The unobvious consequence, in my opinion, is that the students get a bad reputation (how they are viewed by teachers) because this behavior tends to be portrayed in multiple subject areas. Teachers do talk about their students’ work at times, and at this point, habitual plagiarizers are highlighted. We tend to be somewhat lenient with students who plagiarize mistakenly because they are learning about the concept for the first time. Habitually plagiarising, even after being corrected or in multiple subject areas, leads to this view.

Monetary Theft From the Author

Chad Morris

Chad is an English teacher with a solid experience in writing. His 15+ years of experience in trading financial products have been reflected in the book on growth investing. Also, Chad works with ETF’s, Forex, annuities, mutual funds, ETN’s, and real estate.

Plagiarism is ultimately a form of theft. It’s not just academic deceit. A book that has been lifted from one author and sold as the material of another is a form of monetary theft. It steals from the true author so that the plagiarizer can make an easy dollar. Although typically viewed as academically dishonest, plagiarism at the cash register is nothing else but an economic crime.

Degradation

Ana Marković,

an English teacher and translator/interpreter, PR, ex-journalist, M.A. in Religious Studies (interdisciplinary)

If you ask me, I rest assured that it is always just a matter of time and especially of our intertwined modern world when all the consequences of plagiarism would be fully perceived, felt or present. However, at least initially, the most unobvious consequence of plagiarism is a long-term one and that would be the distortion of moral and deterioration of human spirit, wisdom, mind and potential. To be inspired by knowledge of other people, that is to say, richness and depth of universal mind personified in an individual human soul/s, is the path toward divine level of existence and progress. If not inspired but only ready to use the existing knowledge pretending it is our own achievement, it means corruption of our soul, no development and/or decrease of progress sooner or later.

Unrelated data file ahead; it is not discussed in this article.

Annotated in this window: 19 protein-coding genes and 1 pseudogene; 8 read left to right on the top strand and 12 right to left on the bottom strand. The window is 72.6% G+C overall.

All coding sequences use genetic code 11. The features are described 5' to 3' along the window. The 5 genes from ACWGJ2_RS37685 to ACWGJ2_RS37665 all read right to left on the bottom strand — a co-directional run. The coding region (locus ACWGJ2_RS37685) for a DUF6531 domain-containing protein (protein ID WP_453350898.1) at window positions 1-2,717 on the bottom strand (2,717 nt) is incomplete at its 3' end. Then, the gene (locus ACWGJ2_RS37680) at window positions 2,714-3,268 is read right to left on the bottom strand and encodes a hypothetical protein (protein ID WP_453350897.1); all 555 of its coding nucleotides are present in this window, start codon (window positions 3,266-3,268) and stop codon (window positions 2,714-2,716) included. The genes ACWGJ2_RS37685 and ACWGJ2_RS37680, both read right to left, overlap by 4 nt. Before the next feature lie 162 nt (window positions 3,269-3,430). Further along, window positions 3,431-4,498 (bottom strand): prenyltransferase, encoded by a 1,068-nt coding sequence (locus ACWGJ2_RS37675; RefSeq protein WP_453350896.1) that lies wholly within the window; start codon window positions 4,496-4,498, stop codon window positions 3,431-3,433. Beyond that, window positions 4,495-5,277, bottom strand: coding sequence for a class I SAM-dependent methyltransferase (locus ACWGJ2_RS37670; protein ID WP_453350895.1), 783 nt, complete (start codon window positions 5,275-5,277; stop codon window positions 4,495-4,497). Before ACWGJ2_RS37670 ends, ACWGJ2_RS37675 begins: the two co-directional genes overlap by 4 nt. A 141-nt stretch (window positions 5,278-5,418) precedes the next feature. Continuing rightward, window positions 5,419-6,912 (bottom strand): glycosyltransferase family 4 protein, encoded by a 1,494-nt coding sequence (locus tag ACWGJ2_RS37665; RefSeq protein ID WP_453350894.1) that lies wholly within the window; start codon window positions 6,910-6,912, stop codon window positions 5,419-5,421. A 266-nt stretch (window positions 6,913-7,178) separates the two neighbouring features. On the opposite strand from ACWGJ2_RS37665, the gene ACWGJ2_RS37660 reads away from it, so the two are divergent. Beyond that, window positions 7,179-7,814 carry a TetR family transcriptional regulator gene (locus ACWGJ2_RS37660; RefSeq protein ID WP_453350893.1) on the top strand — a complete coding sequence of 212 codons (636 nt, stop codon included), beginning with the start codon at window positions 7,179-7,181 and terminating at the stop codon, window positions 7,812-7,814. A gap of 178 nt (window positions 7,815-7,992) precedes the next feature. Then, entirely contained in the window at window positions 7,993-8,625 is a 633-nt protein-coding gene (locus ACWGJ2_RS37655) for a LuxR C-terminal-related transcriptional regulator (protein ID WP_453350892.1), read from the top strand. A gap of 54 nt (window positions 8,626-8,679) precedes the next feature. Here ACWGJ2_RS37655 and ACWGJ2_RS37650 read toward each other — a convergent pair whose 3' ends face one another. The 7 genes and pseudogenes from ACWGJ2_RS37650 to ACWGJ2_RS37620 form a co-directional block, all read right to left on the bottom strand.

Smitha Muran,

 an enthusiastic teacher and writer with a very sophisticated view of the education system in general.

An oft-neglected but serious consequence of plagiarism is suppression of “idea”. The negative ramifications of plagiarism transcend the realms of originality and collectively inhibit the pursuit of “an idea”, by enclosing the boundaries of imagination and stripping the zeal towards innovation. This results in not just an isolationist attitude on the part of the original thinker but lethargic contentment among the cheats, both of which eventually trickle down through generations where the desire for perfection is discarded in favor of a spoonfed iteration, and the concept of “idea” spirals down the inevitable path of monotony and mediocrity.

Nancy Meshkoff,

English teacher and trainer, writer and editor.